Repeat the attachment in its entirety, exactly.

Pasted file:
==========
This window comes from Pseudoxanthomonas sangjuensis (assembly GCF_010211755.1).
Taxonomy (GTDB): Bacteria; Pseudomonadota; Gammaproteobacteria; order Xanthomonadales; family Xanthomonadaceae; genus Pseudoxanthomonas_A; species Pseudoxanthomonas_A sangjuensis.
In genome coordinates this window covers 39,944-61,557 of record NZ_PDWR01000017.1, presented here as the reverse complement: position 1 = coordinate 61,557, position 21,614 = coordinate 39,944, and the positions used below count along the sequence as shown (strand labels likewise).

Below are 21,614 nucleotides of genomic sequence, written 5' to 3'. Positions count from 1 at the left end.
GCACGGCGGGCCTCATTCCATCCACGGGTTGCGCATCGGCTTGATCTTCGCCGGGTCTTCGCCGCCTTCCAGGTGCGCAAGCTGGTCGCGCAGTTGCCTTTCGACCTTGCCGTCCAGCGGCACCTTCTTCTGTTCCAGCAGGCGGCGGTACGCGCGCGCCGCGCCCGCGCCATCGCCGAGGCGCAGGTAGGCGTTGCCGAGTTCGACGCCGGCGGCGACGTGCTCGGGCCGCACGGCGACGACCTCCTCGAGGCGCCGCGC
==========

This window comes from Pseudoxanthomonas sangjuensis (assembly GCF_010211755.1).
Taxonomy (GTDB): Bacteria; Pseudomonadota; Gammaproteobacteria; order Xanthomonadales; family Xanthomonadaceae; genus Pseudoxanthomonas_A; species Pseudoxanthomonas_A sangjuensis.
In genome coordinates this window covers 39,944-61,557 of record NZ_PDWR01000017.1, presented here as the reverse complement: position 1 = coordinate 61,557, position 21,614 = coordinate 39,944, and the positions used below count along the sequence as shown (strand labels likewise).

Below are 21,614 nucleotides of genomic sequence, written 5' to 3'. Positions count from 1 at the left end.
GCACGGCGGGCCTCATTCCATCCACGGGTTGCGCATCGGCTTGATCTTCGCCGGGTCTTCGCCGCCTTCCAGGTGCGCAAGCTGGTCGCGCAGTTGCCTTTCGACCTTGCCGTCCAGCGGCACCTTCTTCTGTTCCAGCAGGCGGCGGTACGCGCGCGCCGCGCCCGCGCCATCGCCGAGGCGCAGGTAGGCGTTGCCGAGTTCGACGCCGGCGGCGACGTGCTCGGGCCGCACGGCGACGACCTCCTCGAGGCGCCGCGC